HMS Astute: Relic or Revolution for the Royal Navy

Contributor:  Kristoffer Pettersen
Posted:  08/11/2010  12:00:00 AM EDT
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It was the16th of February, 2010 when HMS Astute left Faslane, Scotland to initiate sea trials. Forty three months behind schedule and £900m over budget, the HMS Astute is the Royal Navy's inaugural launch of  a series of 7 nuclear submarines provided courtesy of international conglomerate BAE Systems. However, cynics now name the last of class 'HMS Abandoned' due to its unviable nature in the current economic environment.
 
Why bigger does not mean better
With a displacement of 7,800 tons submerged and a price tag of £3.5bn (for three subs) the HMS Astute is the largest and most expensive SSN programme the UK has ever undertaken. Sceptics are complaining that the behemoth SSN’s have outplayed their role in an asymmetric strategic environment.
 
Is it feasible for the UK defence sector to adequately safeguard its long term nuclear deterrence objectives with the HMS Astute? The worry among senior experts is that the HMS Astute will inevitably deflate the industry. By producing few submarines, the experience-curve effect initially described by Bruce D. Henderson will not be substantially employed to reduce cost. The fixed price offered for submarines of the magnitude of HMS Astute will not be adequate for any economy of scales to take effect, and the result will be an overpriced bespoke design which the Ministry of Defence (MoD) will not be able to sustain.
 
The submarines turned out at Barrow-in-Furness are simply too few in number, too cumbersome and too costly for a sustainable industry. Furthermore, the lag time between each successor program in the UK submarine industry has further proven detrimental as it has been impossible to retain trained personnel in the Barrow yard. For the HMS Astute programme, the problem initially was overcome by subcontracting certain project elements to Electric Boat technicians, which is extremely cost-intensive.
 
Paradox in submarine development
The question remains: why are these boats so massive and costly, and why does demand remain so high for such vessels? The submarine industry worldwide seems to have separated in two streams within submarine construction - for the sake of this report termed 'European' and 'US' streams. It is evident from contemporary European designs that the main focus is reduced complements with a higher degree of automation with the express intent of cutting through-life costs.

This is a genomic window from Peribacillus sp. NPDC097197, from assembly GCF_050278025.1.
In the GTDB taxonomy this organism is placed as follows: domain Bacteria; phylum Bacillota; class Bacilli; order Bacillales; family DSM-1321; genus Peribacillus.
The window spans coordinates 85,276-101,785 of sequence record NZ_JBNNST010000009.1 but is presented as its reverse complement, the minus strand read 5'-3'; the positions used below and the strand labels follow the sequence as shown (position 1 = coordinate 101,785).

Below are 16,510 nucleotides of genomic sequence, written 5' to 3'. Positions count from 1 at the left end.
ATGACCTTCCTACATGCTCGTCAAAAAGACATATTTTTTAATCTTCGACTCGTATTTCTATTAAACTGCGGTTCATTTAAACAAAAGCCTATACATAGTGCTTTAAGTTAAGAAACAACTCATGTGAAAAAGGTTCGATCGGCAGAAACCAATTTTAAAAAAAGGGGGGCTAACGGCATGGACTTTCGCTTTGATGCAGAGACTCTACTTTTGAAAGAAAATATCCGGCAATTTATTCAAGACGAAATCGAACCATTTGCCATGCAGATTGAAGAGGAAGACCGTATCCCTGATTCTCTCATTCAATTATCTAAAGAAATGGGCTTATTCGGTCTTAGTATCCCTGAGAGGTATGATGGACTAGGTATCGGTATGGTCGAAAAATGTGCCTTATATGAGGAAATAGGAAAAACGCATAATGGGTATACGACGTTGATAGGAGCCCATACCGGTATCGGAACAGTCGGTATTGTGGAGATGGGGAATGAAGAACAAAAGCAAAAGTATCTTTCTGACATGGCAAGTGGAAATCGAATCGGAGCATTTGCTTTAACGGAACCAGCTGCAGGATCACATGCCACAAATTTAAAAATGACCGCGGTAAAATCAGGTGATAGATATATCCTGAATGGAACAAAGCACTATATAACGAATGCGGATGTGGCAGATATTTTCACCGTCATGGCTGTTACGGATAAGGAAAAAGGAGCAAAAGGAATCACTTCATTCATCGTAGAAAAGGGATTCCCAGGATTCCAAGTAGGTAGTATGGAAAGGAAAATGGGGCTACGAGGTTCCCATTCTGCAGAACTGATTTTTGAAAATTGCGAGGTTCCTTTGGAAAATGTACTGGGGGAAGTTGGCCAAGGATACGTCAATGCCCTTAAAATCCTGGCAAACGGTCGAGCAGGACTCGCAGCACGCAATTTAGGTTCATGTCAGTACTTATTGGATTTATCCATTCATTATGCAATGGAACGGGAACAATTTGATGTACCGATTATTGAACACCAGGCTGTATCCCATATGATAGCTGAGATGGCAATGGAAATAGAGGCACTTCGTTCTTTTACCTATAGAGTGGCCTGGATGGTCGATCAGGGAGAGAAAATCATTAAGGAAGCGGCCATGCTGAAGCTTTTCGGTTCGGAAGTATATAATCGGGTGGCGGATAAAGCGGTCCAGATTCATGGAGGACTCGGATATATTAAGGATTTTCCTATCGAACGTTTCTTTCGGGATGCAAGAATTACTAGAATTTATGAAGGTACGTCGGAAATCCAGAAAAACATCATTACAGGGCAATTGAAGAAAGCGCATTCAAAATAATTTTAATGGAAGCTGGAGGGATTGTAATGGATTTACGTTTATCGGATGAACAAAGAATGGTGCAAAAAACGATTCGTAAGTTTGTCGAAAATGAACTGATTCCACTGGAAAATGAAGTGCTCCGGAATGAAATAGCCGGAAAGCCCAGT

Conversely, the new USS Virginia is a 7,800 ton design with a complement of 134. One reason for this harkens back to the USS Yorktown Smartship automation fail point experience, where a programming error caused the Ticonderoga class destroyer to lose propulsion power, further resulting in the project being summarily condemned. The UK submarine industry has traditionally had a close relationship with their US counterparts, thus relying on low automated systems with manpower intensive tasks.

The primary drivers accountable for the increase in displacement (and therefore cost) have been identified as being the Roles and Capabilities imposed on new submarine designs. The fourth generation nuclear submarines of the present era are very much a transitional design, moving from Cold War tactics to Asymmetric warfare. This transition has had the effect of increasing the number and variety of possible combat scenarios, therefore increasing the roles and capabilities the submarines must take on. It is thus not economically viable to impose increased roles and capabilities onto contemporary designs.

 
The verdict
If the UK is to meet a growing nuclear submarine threat in the Far East, the submarine industry must radically redefine its strategy of using Cold War designs for new roles. If new successor programmes are to be realized a new approach to submarine design is required. One option is to look towards the new French Barracuda class submarines which carry a high degree of automation and power density.
 
Also, the recent American interest in the Collins class and its successor programme, SEA 1000, dramatically illustrates that the US Navy is not reluctant to acknowledge the future potentialities that technologies like 'Air Independent Propulsion' (AIP) might produce in Diesel submarines. The future of the UK submarine industry relies on, indeed is beholden to, changes to the present strategic vision.
 
1st Engineer Kristoffer Pettersen is a submarine officer in the Royal Norwegian Navy and a graduate student at Imperial College London where he is studying procurement trends in European navies.
 
Kristoffer Pettersen Contributor:   Kristoffer Pettersen


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